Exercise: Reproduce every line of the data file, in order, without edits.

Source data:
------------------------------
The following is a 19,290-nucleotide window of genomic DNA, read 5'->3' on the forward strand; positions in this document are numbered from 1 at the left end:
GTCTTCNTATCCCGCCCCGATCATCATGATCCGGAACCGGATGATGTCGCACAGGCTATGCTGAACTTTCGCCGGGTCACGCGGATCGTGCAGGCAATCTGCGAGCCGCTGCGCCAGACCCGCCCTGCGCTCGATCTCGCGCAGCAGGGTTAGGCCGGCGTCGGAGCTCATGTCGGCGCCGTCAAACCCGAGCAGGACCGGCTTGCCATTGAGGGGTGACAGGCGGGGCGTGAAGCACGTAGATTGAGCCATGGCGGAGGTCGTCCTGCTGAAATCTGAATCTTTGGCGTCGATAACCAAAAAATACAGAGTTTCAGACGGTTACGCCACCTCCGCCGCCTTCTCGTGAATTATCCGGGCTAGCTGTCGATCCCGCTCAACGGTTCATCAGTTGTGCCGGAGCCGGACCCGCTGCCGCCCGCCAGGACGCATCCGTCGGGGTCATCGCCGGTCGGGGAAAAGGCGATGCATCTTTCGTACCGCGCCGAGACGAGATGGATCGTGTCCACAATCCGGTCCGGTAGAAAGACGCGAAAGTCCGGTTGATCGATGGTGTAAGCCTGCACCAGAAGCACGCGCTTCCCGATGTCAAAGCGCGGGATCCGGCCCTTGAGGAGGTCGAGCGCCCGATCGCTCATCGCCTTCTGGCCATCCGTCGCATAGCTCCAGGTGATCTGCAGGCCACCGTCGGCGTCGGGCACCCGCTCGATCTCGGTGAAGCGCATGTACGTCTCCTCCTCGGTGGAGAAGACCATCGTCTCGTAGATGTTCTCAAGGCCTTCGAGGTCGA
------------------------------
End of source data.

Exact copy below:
The following is a 19,290-nucleotide window of genomic DNA, read 5'->3' on the forward strand; positions in this document are numbered from 1 at the left end:
GTCTTCNTATCCCGCCCCGATCATCATGATCCGGAACCGGATGATGTCGCACAGGCTATGCTGAACTTTCGCCGGGTCACGCGGATCGTGCAGGCAATCTGCGAGCCGCTGCGCCAGACCCGCCCTGCGCTCGATCTCGCGCAGCAGGGTTAGGCCGGCGTCGGAGCTCATGTCGGCGCCGTCAAACCCGAGCAGGACCGGCTTGCCATTGAGGGGTGACAGGCGGGGCGTGAAGCACGTAGATTGAGCCATGGCGGAGGTCGTCCTGCTGAAATCTGAATCTTTGGCGTCGATAACCAAAAAATACAGAGTTTCAGACGGTTACGCCACCTCCGCCGCCTTCTCGTGAATTATCCGGGCTAGCTGTCGATCCCGCTCAACGGTTCATCAGTTGTGCCGGAGCCGGACCCGCTGCCGCCCGCCAGGACGCATCCGTCGGGGTCATCGCCGGTCGGGGAAAAGGCGATGCATCTTTCGTACCGCGCCGAGACGAGATGGATCGTGTCCACAATCCGGTCCGGTAGAAAGACGCGAAAGTCCGGTTGATCGATGGTGTAAGCCTGCACCAGAAGCACGCGCTTCCCGATGTCAAAGCGCGGGATCCGGCCCTTGAGGAGGTCGAGCGCCCGATCGCTCATCGCCTTCTGGCCATCCGTCGCATAGCTCCAGGTGATCTGCAGGCCACCGTCGGCGTCGGGCACCCGCTCGATCTCGGTGAAGCGCATGTACGTCTCCTCCTCGGTGGAGAAGACCATCGTCTCGTAGATGTTCTCAAGGCCTTCGAGGTCGA